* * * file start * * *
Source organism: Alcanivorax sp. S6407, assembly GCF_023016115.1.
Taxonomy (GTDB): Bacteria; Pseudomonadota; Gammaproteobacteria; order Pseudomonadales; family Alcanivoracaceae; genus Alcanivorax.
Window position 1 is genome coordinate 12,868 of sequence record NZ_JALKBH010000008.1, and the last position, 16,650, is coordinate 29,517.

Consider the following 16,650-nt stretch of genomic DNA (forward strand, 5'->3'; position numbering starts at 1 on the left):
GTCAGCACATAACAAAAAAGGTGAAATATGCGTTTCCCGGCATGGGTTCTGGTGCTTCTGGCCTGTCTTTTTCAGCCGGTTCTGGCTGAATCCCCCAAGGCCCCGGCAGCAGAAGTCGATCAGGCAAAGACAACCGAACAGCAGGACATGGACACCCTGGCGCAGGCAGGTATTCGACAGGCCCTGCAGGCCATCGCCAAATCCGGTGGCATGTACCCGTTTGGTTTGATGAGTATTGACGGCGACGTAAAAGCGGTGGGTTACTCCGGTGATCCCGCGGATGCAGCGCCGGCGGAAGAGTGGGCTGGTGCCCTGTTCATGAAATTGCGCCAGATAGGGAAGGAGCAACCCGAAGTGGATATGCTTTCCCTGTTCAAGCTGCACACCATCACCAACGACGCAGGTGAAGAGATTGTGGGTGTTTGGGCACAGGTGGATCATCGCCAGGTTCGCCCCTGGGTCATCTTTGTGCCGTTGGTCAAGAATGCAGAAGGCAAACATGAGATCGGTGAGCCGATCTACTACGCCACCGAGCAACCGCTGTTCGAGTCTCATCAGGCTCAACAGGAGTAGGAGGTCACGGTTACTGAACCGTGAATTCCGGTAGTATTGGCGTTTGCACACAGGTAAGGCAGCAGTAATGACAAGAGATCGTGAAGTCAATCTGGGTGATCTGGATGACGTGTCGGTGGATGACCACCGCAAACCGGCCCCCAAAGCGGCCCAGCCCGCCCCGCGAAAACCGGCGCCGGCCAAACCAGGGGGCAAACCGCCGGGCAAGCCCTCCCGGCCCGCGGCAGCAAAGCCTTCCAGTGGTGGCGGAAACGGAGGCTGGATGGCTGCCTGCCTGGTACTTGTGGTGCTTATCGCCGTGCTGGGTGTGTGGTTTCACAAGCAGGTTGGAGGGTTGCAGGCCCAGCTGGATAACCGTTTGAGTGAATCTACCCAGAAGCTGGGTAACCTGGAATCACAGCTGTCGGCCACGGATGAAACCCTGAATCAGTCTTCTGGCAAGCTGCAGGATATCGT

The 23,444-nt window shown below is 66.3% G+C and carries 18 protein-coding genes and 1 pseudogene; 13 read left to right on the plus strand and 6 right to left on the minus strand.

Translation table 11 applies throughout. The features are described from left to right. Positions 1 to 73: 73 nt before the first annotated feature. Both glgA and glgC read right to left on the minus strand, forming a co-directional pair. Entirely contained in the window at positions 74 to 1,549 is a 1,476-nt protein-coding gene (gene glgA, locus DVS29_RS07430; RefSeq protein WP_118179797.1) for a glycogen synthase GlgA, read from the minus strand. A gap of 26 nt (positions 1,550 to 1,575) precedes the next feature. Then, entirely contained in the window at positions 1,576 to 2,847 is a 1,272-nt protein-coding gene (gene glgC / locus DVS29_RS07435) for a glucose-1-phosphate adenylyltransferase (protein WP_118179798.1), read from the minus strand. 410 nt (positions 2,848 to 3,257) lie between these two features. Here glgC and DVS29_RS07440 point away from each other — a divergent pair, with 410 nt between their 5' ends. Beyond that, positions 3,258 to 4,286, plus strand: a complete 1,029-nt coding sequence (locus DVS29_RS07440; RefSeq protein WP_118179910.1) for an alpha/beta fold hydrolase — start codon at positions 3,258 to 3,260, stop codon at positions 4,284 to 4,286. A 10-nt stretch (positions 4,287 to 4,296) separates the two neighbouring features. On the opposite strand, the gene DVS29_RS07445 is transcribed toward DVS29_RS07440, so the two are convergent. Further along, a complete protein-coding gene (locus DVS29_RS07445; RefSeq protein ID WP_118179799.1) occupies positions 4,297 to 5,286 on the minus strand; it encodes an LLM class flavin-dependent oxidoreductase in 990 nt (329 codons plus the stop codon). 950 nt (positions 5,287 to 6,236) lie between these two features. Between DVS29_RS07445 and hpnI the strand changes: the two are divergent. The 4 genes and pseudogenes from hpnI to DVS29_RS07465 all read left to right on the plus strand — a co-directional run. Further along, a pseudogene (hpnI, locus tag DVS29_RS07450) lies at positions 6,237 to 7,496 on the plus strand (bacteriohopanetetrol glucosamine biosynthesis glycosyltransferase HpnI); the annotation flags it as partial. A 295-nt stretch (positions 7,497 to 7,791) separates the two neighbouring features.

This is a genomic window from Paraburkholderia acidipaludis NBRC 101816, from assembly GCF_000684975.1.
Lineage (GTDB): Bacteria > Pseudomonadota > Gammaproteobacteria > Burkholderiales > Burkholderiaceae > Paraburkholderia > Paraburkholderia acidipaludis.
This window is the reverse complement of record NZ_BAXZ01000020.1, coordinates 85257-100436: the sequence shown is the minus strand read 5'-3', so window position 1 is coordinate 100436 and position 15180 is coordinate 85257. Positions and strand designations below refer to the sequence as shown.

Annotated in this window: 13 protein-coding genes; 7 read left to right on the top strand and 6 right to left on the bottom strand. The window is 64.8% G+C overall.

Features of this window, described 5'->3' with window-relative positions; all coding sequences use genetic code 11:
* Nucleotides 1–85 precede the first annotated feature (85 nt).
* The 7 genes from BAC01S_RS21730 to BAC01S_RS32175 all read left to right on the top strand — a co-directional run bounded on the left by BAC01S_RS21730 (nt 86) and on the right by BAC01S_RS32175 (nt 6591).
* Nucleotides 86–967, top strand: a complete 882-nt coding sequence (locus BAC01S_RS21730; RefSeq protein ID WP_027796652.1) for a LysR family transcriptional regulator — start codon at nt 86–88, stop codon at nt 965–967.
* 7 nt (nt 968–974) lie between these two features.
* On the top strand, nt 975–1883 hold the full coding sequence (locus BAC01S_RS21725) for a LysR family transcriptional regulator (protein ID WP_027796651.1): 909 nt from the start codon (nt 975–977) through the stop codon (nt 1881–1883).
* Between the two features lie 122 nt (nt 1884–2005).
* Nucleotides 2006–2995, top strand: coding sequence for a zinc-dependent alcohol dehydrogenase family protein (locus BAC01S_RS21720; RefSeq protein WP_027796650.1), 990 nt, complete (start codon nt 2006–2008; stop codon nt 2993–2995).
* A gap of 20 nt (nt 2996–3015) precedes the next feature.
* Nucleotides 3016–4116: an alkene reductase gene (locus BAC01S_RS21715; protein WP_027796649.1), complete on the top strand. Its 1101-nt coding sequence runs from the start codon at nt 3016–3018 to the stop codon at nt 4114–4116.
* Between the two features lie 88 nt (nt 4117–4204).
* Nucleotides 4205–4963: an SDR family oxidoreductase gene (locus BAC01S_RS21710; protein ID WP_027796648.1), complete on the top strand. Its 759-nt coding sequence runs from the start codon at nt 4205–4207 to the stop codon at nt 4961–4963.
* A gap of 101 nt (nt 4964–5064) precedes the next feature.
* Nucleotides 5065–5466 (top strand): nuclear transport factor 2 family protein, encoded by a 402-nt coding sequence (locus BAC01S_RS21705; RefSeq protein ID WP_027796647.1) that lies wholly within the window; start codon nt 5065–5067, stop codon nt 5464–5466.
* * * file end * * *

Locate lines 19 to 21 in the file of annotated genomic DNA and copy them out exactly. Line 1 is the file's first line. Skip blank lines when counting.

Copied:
* Nucleotides 2006–2995, top strand: coding sequence for a zinc-dependent alcohol dehydrogenase family protein (locus BAC01S_RS21720; RefSeq protein WP_027796650.1), 990 nt, complete (start codon nt 2006–2008; stop codon nt 2993–2995).
* A gap of 20 nt (nt 2996–3015) precedes the next feature.
* Nucleotides 3016–4116: an alkene reductase gene (locus BAC01S_RS21715; protein WP_027796649.1), complete on the top strand. Its 1101-nt coding sequence runs from the start codon at nt 3016–3018 to the stop codon at nt 4114–4116.